remedy against the coronavirus

26 Apr 2020

Trump suggests ultraviolet light and disinfectant as remedy against the coronavirus

Advertisements

At the White House coronavirus briefing last Thursday, President Donald Trump pushed dangerous and unproven theories about treatments involving household disinfectant and ultraviolet light. It is not the first time that he suggests a remedy against the coronavirus. President Trump brought a science administrator to back up his assertions. Then, he began to eagerly theorize about treatments involving the use of household disinfectants. They would be dangerous if someone ingests it, as well as the power of sunlight and ultraviolet light. 

After the president’s speech, it was the time for William N. Bryan, the head of science at the Department of Homeland Security give some news. He told the audience that an agency has been testing how sunlight (a source of ultraviolet light) and disinfectants — including bleach and alcohol — can kill the coronavirus. However, only on surfaces, and as little as 30 seconds.

remedy against the coronavirus
Understand why Trump said that bleach could work as a remedy against the coronavirus. (Source: NBC News)

Is there a remedy against the coronavirus?

Experts have long warned that ultraviolet lamps can harm humans if used improperly. Thus, the link between ultraviolet light and skin cancer is well established nowadays. Bleach and other disinfectants may kill microbes. However, they also can kill humans if swallowed or if fumes are too powerful.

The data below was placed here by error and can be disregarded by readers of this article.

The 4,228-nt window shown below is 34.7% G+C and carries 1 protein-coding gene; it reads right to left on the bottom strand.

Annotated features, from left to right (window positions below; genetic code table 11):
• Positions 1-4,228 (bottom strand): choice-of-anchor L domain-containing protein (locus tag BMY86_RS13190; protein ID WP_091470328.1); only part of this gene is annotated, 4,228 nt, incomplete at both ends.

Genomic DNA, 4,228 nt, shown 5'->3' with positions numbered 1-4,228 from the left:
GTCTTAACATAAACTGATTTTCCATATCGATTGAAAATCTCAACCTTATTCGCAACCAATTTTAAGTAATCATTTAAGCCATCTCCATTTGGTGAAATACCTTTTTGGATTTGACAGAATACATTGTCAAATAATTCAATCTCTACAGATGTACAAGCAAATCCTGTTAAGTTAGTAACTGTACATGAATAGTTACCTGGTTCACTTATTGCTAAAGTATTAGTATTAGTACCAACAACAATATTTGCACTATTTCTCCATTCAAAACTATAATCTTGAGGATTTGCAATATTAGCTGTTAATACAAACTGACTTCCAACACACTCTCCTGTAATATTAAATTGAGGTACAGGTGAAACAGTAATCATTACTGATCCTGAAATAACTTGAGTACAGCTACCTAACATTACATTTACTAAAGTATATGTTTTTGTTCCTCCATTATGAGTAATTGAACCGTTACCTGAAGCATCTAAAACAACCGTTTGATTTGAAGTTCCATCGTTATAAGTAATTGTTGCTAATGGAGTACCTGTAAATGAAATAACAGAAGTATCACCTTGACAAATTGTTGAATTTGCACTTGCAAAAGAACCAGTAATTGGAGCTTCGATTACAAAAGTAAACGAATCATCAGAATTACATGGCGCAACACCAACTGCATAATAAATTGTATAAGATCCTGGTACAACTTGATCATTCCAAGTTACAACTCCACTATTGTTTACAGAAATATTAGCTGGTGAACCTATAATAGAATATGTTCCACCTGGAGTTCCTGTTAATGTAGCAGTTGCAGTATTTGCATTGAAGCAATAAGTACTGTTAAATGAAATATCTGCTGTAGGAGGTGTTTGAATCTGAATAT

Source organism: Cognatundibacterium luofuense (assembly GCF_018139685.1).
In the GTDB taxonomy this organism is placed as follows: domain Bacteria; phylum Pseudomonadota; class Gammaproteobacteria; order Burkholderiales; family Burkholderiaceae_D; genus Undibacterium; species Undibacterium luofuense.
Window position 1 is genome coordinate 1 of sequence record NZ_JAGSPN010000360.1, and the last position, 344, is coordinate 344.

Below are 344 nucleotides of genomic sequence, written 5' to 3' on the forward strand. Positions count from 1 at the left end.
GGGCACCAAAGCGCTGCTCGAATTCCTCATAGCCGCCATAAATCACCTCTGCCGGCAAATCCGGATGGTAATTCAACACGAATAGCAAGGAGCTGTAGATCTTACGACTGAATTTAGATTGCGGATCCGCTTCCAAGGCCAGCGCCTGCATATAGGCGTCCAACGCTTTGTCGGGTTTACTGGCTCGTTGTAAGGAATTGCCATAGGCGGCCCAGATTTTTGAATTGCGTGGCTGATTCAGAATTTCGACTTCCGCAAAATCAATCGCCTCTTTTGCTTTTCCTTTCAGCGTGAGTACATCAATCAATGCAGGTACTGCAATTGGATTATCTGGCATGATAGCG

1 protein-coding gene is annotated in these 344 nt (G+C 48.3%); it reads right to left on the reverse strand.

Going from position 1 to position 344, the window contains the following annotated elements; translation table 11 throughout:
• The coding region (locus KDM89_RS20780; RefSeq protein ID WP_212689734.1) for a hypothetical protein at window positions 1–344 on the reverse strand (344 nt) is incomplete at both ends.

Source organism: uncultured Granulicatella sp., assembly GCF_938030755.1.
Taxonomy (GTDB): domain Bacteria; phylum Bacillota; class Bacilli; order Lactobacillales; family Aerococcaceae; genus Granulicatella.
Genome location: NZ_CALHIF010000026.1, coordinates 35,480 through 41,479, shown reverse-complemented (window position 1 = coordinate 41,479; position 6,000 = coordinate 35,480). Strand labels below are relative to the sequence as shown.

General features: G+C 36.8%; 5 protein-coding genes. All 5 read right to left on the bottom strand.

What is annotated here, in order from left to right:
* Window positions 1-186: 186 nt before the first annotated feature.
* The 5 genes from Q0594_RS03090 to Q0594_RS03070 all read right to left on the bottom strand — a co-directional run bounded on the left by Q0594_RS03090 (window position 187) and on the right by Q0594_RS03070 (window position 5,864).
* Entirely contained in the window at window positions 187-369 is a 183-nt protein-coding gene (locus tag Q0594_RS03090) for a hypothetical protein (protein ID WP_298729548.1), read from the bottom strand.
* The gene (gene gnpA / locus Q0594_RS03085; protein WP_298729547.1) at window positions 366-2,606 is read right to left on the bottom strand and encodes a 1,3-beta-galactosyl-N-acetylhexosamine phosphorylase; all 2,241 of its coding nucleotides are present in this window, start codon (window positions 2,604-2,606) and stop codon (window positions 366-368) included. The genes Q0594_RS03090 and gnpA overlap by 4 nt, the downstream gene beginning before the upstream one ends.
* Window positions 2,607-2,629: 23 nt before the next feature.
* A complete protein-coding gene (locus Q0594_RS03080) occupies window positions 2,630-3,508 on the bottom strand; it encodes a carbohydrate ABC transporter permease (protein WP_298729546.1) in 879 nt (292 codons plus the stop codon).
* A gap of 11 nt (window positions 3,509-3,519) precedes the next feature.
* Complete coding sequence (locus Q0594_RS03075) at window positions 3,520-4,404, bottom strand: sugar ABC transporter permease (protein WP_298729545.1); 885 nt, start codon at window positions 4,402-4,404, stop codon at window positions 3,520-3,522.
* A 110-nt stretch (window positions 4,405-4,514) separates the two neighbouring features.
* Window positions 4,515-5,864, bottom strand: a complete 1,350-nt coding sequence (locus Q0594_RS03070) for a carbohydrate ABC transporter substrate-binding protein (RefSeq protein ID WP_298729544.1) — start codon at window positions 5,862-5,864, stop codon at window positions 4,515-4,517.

Thus the press considered being dangerous the fact that Trump is discussing various ideas about a possible remedy against the coronavirus. This is happening despite a lack of scientific evidence, from sunlight and warmer temperatures to an array of drugs, which includes the malaria drug hydroxychloroquine. We can now see that some of his recommendations now show disastrous effects. 

You must already know that the pandemic is spreading to countries experiencing hot weather, including Australia and Iran. Having this in mind, some scholars investigated whether the warmer summer season would slow the virus. Early this month, a committee of the National Academy of Sciences looked exclusively at humidity and temperature. Unfortunately, they found that these factors have a minimal impact on the virus.

More on Trump’s statements

Advertisements

By Friday morning, the White House issued a statement. It said that President Trump has repeatedly said that Americans should consult with medical doctors regarding coronavirus treatment. Thus, he was not a trustable source of information. The statement also recommended that people should leave it to the media the responsibility of taking President Trump out of context. Thus, it was their fault the fact that negative headlines were running out there.

This week, a pair of ecological modelers at the University of Connecticut reported evidence that balmy weather may indeed slow the coronavirus. However, not enough to do away with the social-distancing measures advised by public health officials. Given the repercussion of his statement, Trump claimed he was being sarcastic when he asked health experts in the White House whether ultraviolet light or disinfectants could be inserted inside humans as a possible remedy against the coronavirus.

Advertisements